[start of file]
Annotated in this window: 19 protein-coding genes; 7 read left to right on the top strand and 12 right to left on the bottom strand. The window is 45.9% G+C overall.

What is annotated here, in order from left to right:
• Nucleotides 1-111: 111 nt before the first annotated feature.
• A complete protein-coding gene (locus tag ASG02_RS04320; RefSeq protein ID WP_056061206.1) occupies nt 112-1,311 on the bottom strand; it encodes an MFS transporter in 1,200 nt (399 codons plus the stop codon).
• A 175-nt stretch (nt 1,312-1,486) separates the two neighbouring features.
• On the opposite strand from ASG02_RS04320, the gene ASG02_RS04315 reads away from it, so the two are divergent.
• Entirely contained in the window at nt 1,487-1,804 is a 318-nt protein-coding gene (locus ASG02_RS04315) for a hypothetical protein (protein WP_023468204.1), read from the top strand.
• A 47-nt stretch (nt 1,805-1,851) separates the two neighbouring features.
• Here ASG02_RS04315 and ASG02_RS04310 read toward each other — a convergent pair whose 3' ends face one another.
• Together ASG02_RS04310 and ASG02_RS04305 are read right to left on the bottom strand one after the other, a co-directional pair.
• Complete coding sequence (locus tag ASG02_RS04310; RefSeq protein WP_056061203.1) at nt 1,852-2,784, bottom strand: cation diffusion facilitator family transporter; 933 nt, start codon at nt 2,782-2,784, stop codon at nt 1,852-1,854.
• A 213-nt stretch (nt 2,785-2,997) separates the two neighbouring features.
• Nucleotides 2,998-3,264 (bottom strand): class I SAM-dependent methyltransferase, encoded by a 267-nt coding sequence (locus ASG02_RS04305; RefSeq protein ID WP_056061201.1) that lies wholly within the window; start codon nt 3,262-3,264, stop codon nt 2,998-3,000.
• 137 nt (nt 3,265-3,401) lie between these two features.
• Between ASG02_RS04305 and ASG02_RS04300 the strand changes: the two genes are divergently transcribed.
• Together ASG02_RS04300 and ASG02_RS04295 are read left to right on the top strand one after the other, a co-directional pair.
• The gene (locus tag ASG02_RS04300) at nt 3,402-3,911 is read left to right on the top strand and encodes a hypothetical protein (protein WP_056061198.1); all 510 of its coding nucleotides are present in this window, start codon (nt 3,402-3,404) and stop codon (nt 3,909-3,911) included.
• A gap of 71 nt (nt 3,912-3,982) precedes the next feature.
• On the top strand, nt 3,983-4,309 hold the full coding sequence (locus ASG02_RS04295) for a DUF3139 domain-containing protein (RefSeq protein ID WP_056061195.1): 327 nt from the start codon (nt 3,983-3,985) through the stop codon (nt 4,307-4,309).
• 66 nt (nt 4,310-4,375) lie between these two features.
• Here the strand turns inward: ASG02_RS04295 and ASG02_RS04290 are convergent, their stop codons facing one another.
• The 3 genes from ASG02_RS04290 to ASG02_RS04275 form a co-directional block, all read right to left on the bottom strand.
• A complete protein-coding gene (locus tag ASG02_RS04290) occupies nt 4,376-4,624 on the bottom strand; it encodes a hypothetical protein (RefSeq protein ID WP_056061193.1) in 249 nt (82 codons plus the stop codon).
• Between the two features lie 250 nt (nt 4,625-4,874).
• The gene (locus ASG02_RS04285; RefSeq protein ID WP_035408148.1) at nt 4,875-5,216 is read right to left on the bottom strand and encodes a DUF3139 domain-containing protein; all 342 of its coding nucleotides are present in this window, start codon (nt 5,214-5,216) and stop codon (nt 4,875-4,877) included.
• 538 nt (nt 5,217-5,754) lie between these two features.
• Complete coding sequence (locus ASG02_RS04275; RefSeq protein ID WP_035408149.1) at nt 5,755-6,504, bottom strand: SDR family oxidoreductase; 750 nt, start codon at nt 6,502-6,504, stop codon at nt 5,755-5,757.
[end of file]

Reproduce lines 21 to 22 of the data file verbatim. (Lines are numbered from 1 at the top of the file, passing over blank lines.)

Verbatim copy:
• Here the strand turns inward: ASG02_RS04295 and ASG02_RS04290 are convergent, their stop codons facing one another.
• The 3 genes from ASG02_RS04290 to ASG02_RS04275 form a co-directional block, all read right to left on the bottom strand.